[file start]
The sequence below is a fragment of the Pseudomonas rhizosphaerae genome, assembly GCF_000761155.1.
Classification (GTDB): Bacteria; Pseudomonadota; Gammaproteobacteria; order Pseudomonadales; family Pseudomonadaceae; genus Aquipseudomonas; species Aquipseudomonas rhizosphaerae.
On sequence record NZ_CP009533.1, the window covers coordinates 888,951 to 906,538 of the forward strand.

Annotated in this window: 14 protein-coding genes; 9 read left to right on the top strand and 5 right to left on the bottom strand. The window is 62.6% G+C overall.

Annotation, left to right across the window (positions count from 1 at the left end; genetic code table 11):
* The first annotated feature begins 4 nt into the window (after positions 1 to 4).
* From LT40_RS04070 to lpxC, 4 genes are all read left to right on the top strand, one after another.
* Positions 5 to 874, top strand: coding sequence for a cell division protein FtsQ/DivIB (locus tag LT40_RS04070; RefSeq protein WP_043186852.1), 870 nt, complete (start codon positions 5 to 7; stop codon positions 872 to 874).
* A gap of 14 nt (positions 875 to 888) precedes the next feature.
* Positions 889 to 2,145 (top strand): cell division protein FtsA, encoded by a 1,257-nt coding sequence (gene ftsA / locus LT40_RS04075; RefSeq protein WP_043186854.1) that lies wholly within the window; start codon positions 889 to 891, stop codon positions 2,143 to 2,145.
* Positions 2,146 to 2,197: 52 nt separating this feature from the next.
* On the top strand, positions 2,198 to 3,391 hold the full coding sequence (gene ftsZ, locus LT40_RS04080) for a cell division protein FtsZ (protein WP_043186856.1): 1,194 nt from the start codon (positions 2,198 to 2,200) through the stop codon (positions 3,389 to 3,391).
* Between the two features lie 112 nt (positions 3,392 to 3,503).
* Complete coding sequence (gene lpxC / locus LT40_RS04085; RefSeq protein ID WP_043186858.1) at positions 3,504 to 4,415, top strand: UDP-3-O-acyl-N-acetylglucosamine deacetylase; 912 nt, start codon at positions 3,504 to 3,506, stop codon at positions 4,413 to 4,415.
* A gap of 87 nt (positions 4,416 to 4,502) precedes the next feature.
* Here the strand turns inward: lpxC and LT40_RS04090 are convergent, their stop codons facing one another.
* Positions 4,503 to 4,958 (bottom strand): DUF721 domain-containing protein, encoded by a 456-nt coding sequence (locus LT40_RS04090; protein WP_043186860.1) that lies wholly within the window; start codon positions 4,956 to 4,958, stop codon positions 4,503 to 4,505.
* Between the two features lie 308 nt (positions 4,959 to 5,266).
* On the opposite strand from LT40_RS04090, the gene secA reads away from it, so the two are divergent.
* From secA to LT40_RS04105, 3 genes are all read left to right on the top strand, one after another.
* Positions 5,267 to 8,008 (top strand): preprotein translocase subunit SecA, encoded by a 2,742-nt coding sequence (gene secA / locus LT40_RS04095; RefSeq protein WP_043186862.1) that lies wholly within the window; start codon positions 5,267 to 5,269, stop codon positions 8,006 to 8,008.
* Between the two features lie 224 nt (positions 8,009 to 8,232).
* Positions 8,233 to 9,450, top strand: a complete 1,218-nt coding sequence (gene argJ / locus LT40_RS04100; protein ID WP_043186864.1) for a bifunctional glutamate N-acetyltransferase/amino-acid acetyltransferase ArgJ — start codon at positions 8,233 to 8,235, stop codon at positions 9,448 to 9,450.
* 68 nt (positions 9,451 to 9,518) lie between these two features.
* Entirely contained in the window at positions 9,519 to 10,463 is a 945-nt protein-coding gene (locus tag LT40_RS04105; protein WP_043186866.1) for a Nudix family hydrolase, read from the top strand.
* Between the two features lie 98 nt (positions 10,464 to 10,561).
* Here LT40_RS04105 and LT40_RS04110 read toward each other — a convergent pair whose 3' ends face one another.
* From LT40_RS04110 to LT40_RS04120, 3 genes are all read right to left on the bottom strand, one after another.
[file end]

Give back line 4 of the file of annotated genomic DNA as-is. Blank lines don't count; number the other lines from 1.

Annotated in this window: 14 protein-coding genes; 9 read left to right on the top strand and 5 right to left on the bottom strand. The window is 62.6% G+C overall.